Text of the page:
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Comparing poems 'Dulce et Decorum Est' and 'The Charge of the Light Brigade'.

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Introduction

Amy Taylor 11.2 Comparing poems 'Dulce et Decorum Est' and 'The Charge of the Light Brigade' Both 'Dulce et Decorum Est� and 'The Charge of the Light Brigade� are poems about war and the death of soldiers, but they express two very different attitudes to war. Tennyson�s poem 'Light Brigade' shows that war is about being heroic and brave, even though six hundred soldiers were killed because of a simple error "Someone had blundered" but they were still heroic. Owen�s poem 'Dulce', on the other hand presents the horror of war and unexpected death near trenches and it also shows us how the line "Dulce et Decorum est Pro patria mori" (it is sweet and fitting to die for your country), is fiction. It is said that Tennyson wrote 'Light Brigade' after reading about the battle of Balaclava in 1854, he himself was a civilian so had not personally had experience or seen the battle that he describes. Unlike Owen who was a soldier at the time he wrote 'Dulce'. Tennyson's poem was written to raise the morale of people at home about the soldiers in the Crimean war, not to tell them the truth about the horrors of war. Compared to Tennyson who wrote his poem as a civilian, Owen wrote 'Dulce' while he was serving as an officer towards the end of the first world war. ...read more.

Middle

Owen based his poem around the single line "Dulce et Decorum Est Pro patria mori" (it is sweet and fitting to die for your country), he wanted to show that it is far from sweet and fitting but horrible and unjustified, from start to finish. "... you would not tell with such high zest To children ardent for some desperate glory, The old lie: Dulce et Decorum Est Pro patria mori" This final stanza sums up what Owen wanted to get across to the reader, that if you knew the truth as he did you wouldn't be so happy to tell children about the war just for a bit of glory for your country, it's not something suitable for children's ears. He gives this image of the awfulness of war from the very start in stanza one. He gives a different image of the soldiers from what you would expect, soldiers are thought of as respectable, smart and proud men but the picture Owen paints is unpleasant and ghastly. The soldiers are described as "Bent double, like old beggars under sacks, Knock-kneed, coughing like hags, we cursed..." Owen puts across the truth to the reader about how the soldiers felt and looked like and it adds to how unpleasant the war was for the men "Men marched asleep. ...read more.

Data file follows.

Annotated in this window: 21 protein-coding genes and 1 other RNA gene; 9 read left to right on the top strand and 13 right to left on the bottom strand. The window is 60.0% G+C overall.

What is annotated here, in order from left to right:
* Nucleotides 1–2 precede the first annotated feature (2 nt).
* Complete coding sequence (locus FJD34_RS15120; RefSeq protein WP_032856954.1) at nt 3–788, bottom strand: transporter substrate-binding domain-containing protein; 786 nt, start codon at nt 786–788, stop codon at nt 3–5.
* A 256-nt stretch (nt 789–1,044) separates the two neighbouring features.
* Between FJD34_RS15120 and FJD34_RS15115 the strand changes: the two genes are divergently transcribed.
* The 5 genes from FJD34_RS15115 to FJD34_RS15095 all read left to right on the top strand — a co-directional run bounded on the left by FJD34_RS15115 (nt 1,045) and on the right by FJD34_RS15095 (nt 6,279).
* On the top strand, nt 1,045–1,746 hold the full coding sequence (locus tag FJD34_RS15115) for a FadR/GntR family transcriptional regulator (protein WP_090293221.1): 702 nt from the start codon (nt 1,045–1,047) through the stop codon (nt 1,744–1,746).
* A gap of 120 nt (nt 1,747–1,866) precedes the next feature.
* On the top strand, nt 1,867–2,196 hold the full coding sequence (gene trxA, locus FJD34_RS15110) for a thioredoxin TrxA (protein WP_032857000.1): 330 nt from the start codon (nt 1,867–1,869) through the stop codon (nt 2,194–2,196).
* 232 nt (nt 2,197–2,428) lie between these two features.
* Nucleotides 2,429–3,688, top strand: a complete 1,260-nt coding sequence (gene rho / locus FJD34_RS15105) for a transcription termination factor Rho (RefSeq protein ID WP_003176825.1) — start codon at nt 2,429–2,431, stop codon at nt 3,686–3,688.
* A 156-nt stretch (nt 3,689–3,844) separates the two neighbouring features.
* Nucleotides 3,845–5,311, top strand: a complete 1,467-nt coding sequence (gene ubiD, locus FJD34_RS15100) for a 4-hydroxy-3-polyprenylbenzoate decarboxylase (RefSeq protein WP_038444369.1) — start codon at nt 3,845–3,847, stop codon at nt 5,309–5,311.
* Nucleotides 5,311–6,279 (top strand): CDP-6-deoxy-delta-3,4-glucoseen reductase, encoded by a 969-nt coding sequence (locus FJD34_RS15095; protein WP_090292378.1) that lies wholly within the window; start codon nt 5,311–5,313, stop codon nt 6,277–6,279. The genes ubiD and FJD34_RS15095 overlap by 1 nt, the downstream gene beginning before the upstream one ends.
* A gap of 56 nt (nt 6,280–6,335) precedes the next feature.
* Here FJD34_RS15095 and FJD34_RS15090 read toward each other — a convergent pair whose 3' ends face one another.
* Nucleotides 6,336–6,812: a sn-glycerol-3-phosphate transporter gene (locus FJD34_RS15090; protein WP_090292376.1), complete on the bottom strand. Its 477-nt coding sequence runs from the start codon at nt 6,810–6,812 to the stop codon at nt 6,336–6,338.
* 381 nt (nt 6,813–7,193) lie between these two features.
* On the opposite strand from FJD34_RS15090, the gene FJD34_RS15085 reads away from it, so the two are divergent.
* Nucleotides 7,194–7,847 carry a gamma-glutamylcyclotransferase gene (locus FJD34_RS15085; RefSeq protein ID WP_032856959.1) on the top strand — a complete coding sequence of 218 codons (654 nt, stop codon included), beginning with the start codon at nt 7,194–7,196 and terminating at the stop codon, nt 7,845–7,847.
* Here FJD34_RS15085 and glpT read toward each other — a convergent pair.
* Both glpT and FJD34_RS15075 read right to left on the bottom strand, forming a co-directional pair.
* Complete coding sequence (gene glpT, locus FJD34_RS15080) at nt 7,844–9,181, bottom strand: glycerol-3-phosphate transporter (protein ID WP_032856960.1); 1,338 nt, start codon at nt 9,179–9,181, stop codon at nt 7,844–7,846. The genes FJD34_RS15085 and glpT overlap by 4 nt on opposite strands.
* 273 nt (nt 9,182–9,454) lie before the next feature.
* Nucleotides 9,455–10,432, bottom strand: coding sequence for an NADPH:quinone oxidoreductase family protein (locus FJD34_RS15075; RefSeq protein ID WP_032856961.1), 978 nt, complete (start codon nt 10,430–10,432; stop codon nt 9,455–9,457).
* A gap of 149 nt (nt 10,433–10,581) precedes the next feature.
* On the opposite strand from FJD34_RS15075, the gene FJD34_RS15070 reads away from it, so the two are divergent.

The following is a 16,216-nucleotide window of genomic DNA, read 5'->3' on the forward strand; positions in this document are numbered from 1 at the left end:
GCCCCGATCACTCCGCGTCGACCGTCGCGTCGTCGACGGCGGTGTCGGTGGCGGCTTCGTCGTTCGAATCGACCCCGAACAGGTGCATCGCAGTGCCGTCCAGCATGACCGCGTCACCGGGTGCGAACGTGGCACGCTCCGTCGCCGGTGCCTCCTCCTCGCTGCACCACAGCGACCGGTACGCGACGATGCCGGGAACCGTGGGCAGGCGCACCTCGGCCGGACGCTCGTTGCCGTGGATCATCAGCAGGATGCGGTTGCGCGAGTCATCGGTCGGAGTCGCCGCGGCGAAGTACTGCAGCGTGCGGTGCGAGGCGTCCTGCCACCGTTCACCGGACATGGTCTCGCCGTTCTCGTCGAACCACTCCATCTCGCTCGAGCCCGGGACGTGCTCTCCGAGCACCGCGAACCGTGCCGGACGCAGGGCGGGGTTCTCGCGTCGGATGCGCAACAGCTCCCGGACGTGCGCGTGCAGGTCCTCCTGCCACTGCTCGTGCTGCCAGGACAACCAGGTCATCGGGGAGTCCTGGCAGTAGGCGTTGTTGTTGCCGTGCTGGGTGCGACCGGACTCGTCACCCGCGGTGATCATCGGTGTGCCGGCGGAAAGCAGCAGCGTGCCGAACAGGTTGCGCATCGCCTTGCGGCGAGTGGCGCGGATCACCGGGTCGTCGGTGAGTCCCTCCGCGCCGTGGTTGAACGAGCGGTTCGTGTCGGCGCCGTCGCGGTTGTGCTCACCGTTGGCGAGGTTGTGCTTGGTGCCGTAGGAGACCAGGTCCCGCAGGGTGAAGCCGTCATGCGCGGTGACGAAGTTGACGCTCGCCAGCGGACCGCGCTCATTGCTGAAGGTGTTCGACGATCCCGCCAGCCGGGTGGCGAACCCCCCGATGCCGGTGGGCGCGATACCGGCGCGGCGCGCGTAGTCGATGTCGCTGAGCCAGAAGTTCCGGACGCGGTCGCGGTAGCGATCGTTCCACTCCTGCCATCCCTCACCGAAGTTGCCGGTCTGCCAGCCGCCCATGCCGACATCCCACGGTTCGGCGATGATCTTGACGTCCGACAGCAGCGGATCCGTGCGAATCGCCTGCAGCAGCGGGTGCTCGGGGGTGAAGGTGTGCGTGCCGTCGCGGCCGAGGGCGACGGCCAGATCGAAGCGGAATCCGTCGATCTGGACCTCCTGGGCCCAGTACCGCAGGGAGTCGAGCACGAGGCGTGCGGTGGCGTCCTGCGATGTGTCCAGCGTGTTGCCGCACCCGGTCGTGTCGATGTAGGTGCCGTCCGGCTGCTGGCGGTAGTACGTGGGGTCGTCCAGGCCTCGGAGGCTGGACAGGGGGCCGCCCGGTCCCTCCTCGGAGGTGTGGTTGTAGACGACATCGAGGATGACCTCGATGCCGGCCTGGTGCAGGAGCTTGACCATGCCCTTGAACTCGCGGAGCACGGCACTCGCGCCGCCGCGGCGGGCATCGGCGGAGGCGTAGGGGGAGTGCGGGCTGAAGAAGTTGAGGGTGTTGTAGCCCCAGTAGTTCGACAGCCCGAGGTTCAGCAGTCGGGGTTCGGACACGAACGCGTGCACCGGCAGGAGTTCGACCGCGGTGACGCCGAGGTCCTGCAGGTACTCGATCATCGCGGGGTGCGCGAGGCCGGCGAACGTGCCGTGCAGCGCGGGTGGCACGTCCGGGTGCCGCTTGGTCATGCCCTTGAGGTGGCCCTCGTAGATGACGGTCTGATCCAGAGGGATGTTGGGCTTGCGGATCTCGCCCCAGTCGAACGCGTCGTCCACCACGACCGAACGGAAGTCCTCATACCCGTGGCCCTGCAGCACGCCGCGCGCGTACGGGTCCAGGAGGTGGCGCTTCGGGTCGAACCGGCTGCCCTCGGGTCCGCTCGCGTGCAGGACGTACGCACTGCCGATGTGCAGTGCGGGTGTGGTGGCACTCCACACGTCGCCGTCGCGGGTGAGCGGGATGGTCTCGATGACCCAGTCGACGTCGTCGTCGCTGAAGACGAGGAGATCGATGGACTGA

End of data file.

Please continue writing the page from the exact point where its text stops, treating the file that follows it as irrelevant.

Conclusion

The fact that they "flung him in" says just how death at war was not respectable and every dead body was treated as a piece of meat not a human being anymore, surely this alone shows how unjust it was to die for your country. Owen gives us a detailed description of what it was personally like to be in the war, he writes in first person "I saw..." and describes one mans death which he experienced close up. Compared to Tennyson's impersonal "Nobel six hundred" which attacked and weren't taken by surprise while unprepared. Owen's wants us to imagine for ourselves what it was like as if we were there experiencing the ordeal and not to glorify the war anymore it is not a glorious thing. Tennyson wants us to think of the war as a Nobel thing to go and fight and it is honourable if you show braveness and fearlessness, the two poems are completely the opposite to each other. I think that out of the two 'Dulce' is the most touching and powerful, it is the closest you could get to war, the tragedy and pain without actually being there. It helps that Owen was there and can relate to the ordeal himself and so can help people to understand the truths and meanings of war, it uncovers lies of the propaganda and criticises war in general. ...read more.

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